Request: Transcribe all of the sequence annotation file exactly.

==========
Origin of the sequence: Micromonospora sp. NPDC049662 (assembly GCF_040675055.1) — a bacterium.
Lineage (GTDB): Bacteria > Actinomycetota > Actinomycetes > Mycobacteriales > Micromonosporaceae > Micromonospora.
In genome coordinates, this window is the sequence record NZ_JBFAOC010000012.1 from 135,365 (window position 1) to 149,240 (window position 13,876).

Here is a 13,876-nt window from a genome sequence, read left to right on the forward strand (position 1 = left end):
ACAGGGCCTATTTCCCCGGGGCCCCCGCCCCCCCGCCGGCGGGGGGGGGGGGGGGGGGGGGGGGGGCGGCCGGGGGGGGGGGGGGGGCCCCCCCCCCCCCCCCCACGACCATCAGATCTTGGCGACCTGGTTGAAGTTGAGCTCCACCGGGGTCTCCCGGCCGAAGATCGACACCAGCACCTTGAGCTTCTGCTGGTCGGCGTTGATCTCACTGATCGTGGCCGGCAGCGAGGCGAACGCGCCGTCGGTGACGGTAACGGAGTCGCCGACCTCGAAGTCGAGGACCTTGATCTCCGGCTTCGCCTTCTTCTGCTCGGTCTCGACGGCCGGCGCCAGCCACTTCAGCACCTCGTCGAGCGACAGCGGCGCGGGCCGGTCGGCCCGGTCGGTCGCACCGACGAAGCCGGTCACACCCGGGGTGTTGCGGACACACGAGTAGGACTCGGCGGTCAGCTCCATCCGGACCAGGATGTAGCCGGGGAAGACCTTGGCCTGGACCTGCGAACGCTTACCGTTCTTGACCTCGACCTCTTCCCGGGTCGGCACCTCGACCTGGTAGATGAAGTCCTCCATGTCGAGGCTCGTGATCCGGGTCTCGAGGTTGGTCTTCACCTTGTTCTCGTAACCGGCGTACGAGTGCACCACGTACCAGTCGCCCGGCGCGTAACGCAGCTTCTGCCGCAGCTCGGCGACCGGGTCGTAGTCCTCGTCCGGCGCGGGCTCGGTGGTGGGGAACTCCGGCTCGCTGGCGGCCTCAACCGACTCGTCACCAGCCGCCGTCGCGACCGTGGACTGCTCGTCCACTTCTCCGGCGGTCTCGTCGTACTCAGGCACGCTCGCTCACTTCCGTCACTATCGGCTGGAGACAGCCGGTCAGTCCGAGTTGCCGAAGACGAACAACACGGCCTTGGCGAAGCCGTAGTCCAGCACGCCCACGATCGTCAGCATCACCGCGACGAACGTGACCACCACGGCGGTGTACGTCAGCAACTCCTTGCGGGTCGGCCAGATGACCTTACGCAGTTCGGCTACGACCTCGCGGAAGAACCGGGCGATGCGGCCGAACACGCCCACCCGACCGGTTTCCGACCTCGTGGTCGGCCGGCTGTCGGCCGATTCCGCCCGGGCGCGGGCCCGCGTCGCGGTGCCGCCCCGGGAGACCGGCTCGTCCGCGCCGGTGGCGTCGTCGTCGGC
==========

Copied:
Origin of the sequence: Micromonospora sp. NPDC049662 (assembly GCF_040675055.1) — a bacterium.
Lineage (GTDB): Bacteria > Actinomycetota > Actinomycetes > Mycobacteriales > Micromonosporaceae > Micromonospora.
In genome coordinates, this window is the sequence record NZ_JBFAOC010000012.1 from 135,365 (window position 1) to 149,240 (window position 13,876).

Here is a 13,876-nt window from a genome sequence, read left to right on the forward strand (position 1 = left end):
ACAGGGCCTATTTCCCCGGGGCCCCCGCCCCCCCGCCGGCGGGGGGGGGGGGGGGGGGGGGGGGGGCGGCCGGGGGGGGGGGGGGGGCCCCCCCCCCCCCCCCCACGACCATCAGATCTTGGCGACCTGGTTGAAGTTGAGCTCCACCGGGGTCTCCCGGCCGAAGATCGACACCAGCACCTTGAGCTTCTGCTGGTCGGCGTTGATCTCACTGATCGTGGCCGGCAGCGAGGCGAACGCGCCGTCGGTGACGGTAACGGAGTCGCCGACCTCGAAGTCGAGGACCTTGATCTCCGGCTTCGCCTTCTTCTGCTCGGTCTCGACGGCCGGCGCCAGCCACTTCAGCACCTCGTCGAGCGACAGCGGCGCGGGCCGGTCGGCCCGGTCGGTCGCACCGACGAAGCCGGTCACACCCGGGGTGTTGCGGACACACGAGTAGGACTCGGCGGTCAGCTCCATCCGGACCAGGATGTAGCCGGGGAAGACCTTGGCCTGGACCTGCGAACGCTTACCGTTCTTGACCTCGACCTCTTCCCGGGTCGGCACCTCGACCTGGTAGATGAAGTCCTCCATGTCGAGGCTCGTGATCCGGGTCTCGAGGTTGGTCTTCACCTTGTTCTCGTAACCGGCGTACGAGTGCACCACGTACCAGTCGCCCGGCGCGTAACGCAGCTTCTGCCGCAGCTCGGCGACCGGGTCGTAGTCCTCGTCCGGCGCGGGCTCGGTGGTGGGGAACTCCGGCTCGCTGGCGGCCTCAACCGACTCGTCACCAGCCGCCGTCGCGACCGTGGACTGCTCGTCCACTTCTCCGGCGGTCTCGTCGTACTCAGGCACGCTCGCTCACTTCCGTCACTATCGGCTGGAGACAGCCGGTCAGTCCGAGTTGCCGAAGACGAACAACACGGCCTTGGCGAAGCCGTAGTCCAGCACGCCCACGATCGTCAGCATCACCGCGACGAACGTGACCACCACGGCGGTGTACGTCAGCAACTCCTTGCGGGTCGGCCAGATGACCTTACGCAGTTCGGCTACGACCTCGCGGAAGAACCGGGCGATGCGGCCGAACACGCCCACCCGACCGGTTTCCGACCTCGTGGTCGGCCGGCTGTCGGCCGATTCCGCCCGGGCGCGGGCCCGCGTCGCGGTGCCGCCCCGGGAGACCGGCTCGTCCGCGCCGGTGGCGTCGTCGTCGGC